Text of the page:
This research by Whydo is supported by our readers. We may earn a commission when you purchase through our links. Learn more
Why does the moon go through phases
The moon is a satellite of our earth and it does not have its own light. It either receives light from the sun or it is illuminated by the light that the earth reflects. We can see parts of the lunar hemisphere that receives light. To understand the reason why the moon goes through different phases, we need to know how much time it takes to rotate around the earth.
The moon orbits the earth in an elliptical orbit. The time that lapses between two totally similar lunar phases is 29.5305 days. The time that moon needs to complete one orbit around the earth is 27. 3217 days. The difference in time between the orbital period and the synodic period stems from the fact that the earth is also continuously moving and progressing in its journey around the sun.
When we can see the side of the moon that is facing earth completely, it is called the full moon and when we can see just the shadow of moon then it is called the new moon. The different phases of the moon are a result of varying positions of the celestial bodies. When the moon comes between the earth and the sun then we cannot see the moon at all because the side of the moon facing earth receives no light.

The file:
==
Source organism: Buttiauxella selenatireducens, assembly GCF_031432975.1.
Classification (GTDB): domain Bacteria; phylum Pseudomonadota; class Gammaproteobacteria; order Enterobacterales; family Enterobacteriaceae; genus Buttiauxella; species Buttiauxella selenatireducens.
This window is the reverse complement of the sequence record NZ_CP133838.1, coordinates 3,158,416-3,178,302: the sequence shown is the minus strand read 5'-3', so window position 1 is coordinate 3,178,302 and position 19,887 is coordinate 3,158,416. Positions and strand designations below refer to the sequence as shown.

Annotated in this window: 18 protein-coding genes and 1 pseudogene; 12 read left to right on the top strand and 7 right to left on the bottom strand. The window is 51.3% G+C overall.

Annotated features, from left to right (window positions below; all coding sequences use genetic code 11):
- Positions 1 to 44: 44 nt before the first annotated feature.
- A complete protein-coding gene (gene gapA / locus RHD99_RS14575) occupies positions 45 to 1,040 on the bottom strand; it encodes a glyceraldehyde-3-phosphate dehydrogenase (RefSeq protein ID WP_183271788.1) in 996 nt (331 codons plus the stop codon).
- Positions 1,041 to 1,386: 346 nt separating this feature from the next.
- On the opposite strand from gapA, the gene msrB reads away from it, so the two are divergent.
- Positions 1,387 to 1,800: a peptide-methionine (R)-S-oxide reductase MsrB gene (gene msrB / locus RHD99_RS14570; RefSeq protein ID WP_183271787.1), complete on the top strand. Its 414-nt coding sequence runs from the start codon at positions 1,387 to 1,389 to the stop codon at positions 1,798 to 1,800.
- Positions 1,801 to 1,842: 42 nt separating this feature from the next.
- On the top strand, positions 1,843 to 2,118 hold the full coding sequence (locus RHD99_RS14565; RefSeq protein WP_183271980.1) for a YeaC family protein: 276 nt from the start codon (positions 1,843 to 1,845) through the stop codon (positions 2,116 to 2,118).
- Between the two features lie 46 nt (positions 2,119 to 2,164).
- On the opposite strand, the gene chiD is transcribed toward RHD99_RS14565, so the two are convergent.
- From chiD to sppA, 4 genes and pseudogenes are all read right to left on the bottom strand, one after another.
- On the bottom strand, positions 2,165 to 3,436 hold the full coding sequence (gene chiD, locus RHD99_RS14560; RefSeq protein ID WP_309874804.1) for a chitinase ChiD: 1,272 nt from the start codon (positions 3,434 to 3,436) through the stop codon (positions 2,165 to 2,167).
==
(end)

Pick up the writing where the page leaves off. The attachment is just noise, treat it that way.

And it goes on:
When the earth comes between the sun and the moon and all three are in a straight line we can see a full moon. When there is a 90 degree angle between the moon and the earth and sun, then we can see exactly half of the moon. The different phases of the moon like waning crescent, waxing crescent, first quarter, third quarter and waning gibbous are a result of the angle between the moon and the earth.